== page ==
The second scenario is a democratic transition in China itself. This may not be a realistic possibility in the short-term (the next five years), but the probability of a democratic transition in China is non-trivial and is on the rise. The country has reached a level of socioeconomic development (about $U.S. 8,500 per capita in purchasing power parity) at which few non-oil producing autocracies can survive. Signs of political awakening, such as the recent anti-censorship protest, calls for democracy, and civic activism, have emerged in China. Endemic corruption inside the regime, loss of public credibility, and extreme income inequality have greatly undermined the legitimacy of the ruling Communist Party. The question of regime transition in China is a matter of when and how, not whether or not. Should such a political revolution occur, a new democratic regime in Beijing will most likely jettison Pyongyang and embrace a reunified democratic Korea.
Even in the event of a rapid collapse of the North Korean regime, triggered most likely by a military coup or a popular uprising (or a combination of both) against the Kim dynasty, China’s capacity to intervene militarily in order to prevent reunification is questionable. North Korea has nuclear weapons, a factor that is likely to deter China from sending the People’s Liberation Army across the Yalu River should the Kim dynasty be overthrown by an internal uprising.
For all its analytical flaws, the Senate minority report does raise a valuable question, not for the U.S. Senate, as its title suggests, but for the Chinese government. Beijing needs to review – and completely change – its Korea policy, which is based on erroneous and obsolete strategic assumptions that are driving away South Korea as a potential regional partner.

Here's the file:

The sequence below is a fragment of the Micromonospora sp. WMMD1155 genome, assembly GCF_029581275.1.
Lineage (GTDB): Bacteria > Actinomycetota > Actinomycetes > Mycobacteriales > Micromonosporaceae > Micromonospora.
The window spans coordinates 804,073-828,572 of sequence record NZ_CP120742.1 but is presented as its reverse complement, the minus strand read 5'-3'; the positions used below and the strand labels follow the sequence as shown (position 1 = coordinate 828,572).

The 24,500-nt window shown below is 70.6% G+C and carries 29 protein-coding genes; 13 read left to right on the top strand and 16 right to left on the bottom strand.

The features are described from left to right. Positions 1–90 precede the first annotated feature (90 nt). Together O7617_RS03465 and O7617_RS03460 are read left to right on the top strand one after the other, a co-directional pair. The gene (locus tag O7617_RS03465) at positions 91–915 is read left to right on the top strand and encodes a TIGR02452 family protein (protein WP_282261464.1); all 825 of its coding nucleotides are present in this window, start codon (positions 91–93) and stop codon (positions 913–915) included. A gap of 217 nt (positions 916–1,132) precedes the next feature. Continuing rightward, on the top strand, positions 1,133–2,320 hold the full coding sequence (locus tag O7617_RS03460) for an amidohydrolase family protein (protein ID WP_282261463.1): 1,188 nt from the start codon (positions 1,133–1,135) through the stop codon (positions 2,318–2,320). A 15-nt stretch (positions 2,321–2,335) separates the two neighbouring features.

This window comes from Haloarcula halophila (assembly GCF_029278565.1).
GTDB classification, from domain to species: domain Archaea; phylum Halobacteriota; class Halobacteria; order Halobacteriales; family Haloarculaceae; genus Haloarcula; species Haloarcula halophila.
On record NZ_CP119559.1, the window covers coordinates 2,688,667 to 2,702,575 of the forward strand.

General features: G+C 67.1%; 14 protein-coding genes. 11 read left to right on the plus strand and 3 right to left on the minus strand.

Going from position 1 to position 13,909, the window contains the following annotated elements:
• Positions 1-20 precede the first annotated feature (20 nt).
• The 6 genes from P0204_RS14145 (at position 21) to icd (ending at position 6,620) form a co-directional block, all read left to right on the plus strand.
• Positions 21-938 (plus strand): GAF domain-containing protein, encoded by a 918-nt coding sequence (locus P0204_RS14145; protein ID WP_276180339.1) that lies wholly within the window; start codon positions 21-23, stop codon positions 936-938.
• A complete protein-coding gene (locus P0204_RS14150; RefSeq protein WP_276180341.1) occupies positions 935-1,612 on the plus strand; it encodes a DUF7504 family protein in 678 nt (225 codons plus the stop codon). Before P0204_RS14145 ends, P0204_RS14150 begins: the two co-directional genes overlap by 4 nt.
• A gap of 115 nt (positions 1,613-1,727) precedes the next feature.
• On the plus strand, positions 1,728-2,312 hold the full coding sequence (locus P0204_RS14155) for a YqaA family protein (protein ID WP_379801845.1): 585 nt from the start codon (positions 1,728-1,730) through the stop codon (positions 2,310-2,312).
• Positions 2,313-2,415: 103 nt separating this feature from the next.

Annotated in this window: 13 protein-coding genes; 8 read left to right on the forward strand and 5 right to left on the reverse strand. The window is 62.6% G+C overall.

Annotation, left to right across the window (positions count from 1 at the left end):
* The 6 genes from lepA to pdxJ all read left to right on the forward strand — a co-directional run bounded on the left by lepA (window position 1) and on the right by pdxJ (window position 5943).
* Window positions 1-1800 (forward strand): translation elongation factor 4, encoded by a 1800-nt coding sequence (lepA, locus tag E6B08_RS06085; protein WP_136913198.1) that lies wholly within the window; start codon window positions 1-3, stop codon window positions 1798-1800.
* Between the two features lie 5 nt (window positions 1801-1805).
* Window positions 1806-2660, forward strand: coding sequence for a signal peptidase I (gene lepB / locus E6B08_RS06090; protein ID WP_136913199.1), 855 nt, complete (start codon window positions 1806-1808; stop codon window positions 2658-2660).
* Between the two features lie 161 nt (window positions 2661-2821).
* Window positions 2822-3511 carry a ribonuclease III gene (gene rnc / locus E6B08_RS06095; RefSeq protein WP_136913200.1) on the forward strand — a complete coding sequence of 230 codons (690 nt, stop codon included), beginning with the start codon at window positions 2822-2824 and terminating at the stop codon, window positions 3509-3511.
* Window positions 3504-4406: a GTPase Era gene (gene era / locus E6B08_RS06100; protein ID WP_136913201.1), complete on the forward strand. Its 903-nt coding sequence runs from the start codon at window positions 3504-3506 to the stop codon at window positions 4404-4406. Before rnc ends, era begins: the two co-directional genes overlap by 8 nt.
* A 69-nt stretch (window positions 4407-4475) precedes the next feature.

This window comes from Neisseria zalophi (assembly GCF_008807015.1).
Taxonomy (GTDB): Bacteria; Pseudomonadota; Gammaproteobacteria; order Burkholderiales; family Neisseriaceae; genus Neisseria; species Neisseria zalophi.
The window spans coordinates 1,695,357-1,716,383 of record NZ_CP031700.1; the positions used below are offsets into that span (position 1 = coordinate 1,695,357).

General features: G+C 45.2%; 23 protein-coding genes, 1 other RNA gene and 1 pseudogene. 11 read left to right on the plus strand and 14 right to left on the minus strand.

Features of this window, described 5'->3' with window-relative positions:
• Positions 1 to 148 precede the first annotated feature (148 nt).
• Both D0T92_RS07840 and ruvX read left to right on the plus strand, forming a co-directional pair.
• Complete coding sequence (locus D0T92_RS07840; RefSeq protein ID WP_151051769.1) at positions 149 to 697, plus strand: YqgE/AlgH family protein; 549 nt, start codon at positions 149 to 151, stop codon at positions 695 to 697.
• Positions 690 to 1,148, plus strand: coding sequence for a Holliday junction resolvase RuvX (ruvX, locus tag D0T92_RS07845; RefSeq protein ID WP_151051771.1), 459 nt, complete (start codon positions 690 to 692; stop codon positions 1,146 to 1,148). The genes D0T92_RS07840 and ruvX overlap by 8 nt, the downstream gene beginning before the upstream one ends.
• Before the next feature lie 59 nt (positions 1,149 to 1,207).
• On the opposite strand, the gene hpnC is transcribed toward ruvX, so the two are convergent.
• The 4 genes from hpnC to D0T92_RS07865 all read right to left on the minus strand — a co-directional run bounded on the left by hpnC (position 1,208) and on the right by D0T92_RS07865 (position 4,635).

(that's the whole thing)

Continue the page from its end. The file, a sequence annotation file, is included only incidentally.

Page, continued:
The fundamental strategic rationale for Beijing to maintain the status quo on the Korean peninsula is to deny the U.S. a possible overland invasion route for the Chinese mainland. In the age when China’s weakest strategic link is the combination of its dependence on imported energy and its lack of capabilities to protect its sea lines of communication, such a rationale is obviously erroneous. Those with the faintest knowledge of American strategic thinking understand that in the event of a military conflict with China (an unthinkable scenario for two nuclear-armed great powers) a land invasion is the last option the Pentagon would pursue.The American military will almost certainly deploy its far superior naval and air capabilities in such a conflict. North Korea will be of little use to China in such a scenario.
A Chinese government with a modicum of strategic foresight must thus fundamentally alter its Korea policy. Instead of obstructing Korean reunification, Beijing must embrace it and place its chips on the side of Seoul. Only such a policy will serve China’s long-term interests.